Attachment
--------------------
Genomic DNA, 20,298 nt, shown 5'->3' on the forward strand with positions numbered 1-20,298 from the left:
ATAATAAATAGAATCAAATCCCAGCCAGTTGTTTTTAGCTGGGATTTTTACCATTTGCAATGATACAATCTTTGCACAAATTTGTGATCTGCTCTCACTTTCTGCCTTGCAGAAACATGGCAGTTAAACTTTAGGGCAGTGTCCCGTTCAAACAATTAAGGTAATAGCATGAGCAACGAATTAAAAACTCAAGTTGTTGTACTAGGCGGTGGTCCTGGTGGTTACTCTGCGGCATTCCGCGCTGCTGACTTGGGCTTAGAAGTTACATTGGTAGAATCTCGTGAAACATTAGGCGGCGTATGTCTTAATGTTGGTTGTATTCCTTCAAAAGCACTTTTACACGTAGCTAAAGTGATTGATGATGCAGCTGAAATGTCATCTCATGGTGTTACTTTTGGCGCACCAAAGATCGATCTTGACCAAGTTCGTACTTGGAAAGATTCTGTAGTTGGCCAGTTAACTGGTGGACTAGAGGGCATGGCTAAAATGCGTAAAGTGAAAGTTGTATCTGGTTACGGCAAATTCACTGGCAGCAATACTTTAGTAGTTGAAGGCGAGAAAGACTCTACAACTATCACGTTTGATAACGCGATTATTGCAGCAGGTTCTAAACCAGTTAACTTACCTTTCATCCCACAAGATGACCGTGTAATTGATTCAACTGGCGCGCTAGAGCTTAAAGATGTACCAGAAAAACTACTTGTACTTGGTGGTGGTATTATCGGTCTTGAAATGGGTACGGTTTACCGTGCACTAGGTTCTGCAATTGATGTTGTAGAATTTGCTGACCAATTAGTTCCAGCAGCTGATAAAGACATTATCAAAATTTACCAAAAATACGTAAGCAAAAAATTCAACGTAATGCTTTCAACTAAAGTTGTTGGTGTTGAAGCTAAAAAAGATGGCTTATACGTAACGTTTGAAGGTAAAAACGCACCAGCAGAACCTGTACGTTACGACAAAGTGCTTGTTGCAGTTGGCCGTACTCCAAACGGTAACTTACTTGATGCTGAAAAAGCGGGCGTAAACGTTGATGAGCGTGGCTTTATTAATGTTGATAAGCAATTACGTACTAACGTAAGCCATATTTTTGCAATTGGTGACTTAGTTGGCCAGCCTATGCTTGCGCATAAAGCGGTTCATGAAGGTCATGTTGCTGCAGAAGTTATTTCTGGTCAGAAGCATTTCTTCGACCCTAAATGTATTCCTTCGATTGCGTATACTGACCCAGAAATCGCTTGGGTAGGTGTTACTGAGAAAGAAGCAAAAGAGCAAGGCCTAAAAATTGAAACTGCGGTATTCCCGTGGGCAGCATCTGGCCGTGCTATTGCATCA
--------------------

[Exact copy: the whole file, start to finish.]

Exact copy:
Genomic DNA, 20,298 nt, shown 5'->3' on the forward strand with positions numbered 1-20,298 from the left:
ATAATAAATAGAATCAAATCCCAGCCAGTTGTTTTTAGCTGGGATTTTTACCATTTGCAATGATACAATCTTTGCACAAATTTGTGATCTGCTCTCACTTTCTGCCTTGCAGAAACATGGCAGTTAAACTTTAGGGCAGTGTCCCGTTCAAACAATTAAGGTAATAGCATGAGCAACGAATTAAAAACTCAAGTTGTTGTACTAGGCGGTGGTCCTGGTGGTTACTCTGCGGCATTCCGCGCTGCTGACTTGGGCTTAGAAGTTACATTGGTAGAATCTCGTGAAACATTAGGCGGCGTATGTCTTAATGTTGGTTGTATTCCTTCAAAAGCACTTTTACACGTAGCTAAAGTGATTGATGATGCAGCTGAAATGTCATCTCATGGTGTTACTTTTGGCGCACCAAAGATCGATCTTGACCAAGTTCGTACTTGGAAAGATTCTGTAGTTGGCCAGTTAACTGGTGGACTAGAGGGCATGGCTAAAATGCGTAAAGTGAAAGTTGTATCTGGTTACGGCAAATTCACTGGCAGCAATACTTTAGTAGTTGAAGGCGAGAAAGACTCTACAACTATCACGTTTGATAACGCGATTATTGCAGCAGGTTCTAAACCAGTTAACTTACCTTTCATCCCACAAGATGACCGTGTAATTGATTCAACTGGCGCGCTAGAGCTTAAAGATGTACCAGAAAAACTACTTGTACTTGGTGGTGGTATTATCGGTCTTGAAATGGGTACGGTTTACCGTGCACTAGGTTCTGCAATTGATGTTGTAGAATTTGCTGACCAATTAGTTCCAGCAGCTGATAAAGACATTATCAAAATTTACCAAAAATACGTAAGCAAAAAATTCAACGTAATGCTTTCAACTAAAGTTGTTGGTGTTGAAGCTAAAAAAGATGGCTTATACGTAACGTTTGAAGGTAAAAACGCACCAGCAGAACCTGTACGTTACGACAAAGTGCTTGTTGCAGTTGGCCGTACTCCAAACGGTAACTTACTTGATGCTGAAAAAGCGGGCGTAAACGTTGATGAGCGTGGCTTTATTAATGTTGATAAGCAATTACGTACTAACGTAAGCCATATTTTTGCAATTGGTGACTTAGTTGGCCAGCCTATGCTTGCGCATAAAGCGGTTCATGAAGGTCATGTTGCTGCAGAAGTTATTTCTGGTCAGAAGCATTTCTTCGACCCTAAATGTATTCCTTCGATTGCGTATACTGACCCAGAAATCGCTTGGGTAGGTGTTACTGAGAAAGAAGCAAAAGAGCAAGGCCTAAAAATTGAAACTGCGGTATTCCCGTGGGCAGCATCTGGCCGTGCTATTGCATCA